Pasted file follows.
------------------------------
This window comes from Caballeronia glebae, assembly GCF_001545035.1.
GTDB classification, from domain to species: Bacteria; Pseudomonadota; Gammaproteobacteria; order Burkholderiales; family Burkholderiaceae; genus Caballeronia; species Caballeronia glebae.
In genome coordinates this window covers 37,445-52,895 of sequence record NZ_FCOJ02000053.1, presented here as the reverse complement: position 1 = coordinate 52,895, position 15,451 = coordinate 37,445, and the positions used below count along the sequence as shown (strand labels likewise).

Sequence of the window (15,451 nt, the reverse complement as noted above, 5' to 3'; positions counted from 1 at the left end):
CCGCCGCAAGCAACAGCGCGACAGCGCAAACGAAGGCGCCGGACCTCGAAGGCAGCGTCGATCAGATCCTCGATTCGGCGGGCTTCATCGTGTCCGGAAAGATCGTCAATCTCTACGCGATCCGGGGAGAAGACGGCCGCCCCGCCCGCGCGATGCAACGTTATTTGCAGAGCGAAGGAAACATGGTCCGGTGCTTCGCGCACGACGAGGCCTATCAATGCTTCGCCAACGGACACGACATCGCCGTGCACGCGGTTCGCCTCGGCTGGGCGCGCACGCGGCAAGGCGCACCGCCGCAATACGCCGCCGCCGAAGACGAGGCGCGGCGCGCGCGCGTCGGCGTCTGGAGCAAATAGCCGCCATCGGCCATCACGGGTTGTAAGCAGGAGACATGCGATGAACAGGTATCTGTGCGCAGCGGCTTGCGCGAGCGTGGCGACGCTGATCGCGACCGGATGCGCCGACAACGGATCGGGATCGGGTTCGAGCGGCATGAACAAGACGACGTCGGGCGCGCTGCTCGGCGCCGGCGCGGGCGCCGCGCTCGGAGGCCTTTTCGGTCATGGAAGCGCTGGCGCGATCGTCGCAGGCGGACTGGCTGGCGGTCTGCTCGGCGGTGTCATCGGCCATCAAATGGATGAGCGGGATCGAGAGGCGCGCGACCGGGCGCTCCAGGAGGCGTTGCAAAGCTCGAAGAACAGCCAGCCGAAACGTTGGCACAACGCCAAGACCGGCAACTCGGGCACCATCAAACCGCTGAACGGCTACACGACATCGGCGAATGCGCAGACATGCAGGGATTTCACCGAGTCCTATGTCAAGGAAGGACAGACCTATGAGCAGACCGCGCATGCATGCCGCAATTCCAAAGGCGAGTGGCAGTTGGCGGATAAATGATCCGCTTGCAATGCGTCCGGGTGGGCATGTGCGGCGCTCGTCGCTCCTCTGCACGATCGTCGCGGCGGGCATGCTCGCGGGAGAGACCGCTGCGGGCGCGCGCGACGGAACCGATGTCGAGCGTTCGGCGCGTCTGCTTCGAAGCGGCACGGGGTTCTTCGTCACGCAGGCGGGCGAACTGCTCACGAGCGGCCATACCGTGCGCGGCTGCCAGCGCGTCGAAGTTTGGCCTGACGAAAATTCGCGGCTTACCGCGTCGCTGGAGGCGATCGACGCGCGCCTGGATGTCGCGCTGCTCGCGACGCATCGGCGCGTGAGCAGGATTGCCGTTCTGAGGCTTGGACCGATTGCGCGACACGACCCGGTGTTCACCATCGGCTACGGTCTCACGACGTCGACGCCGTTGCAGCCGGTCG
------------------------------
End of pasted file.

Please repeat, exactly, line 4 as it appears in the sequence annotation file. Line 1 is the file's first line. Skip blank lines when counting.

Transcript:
Sequence of the window (15,451 nt, the reverse complement as noted above, 5' to 3'; positions counted from 1 at the left end):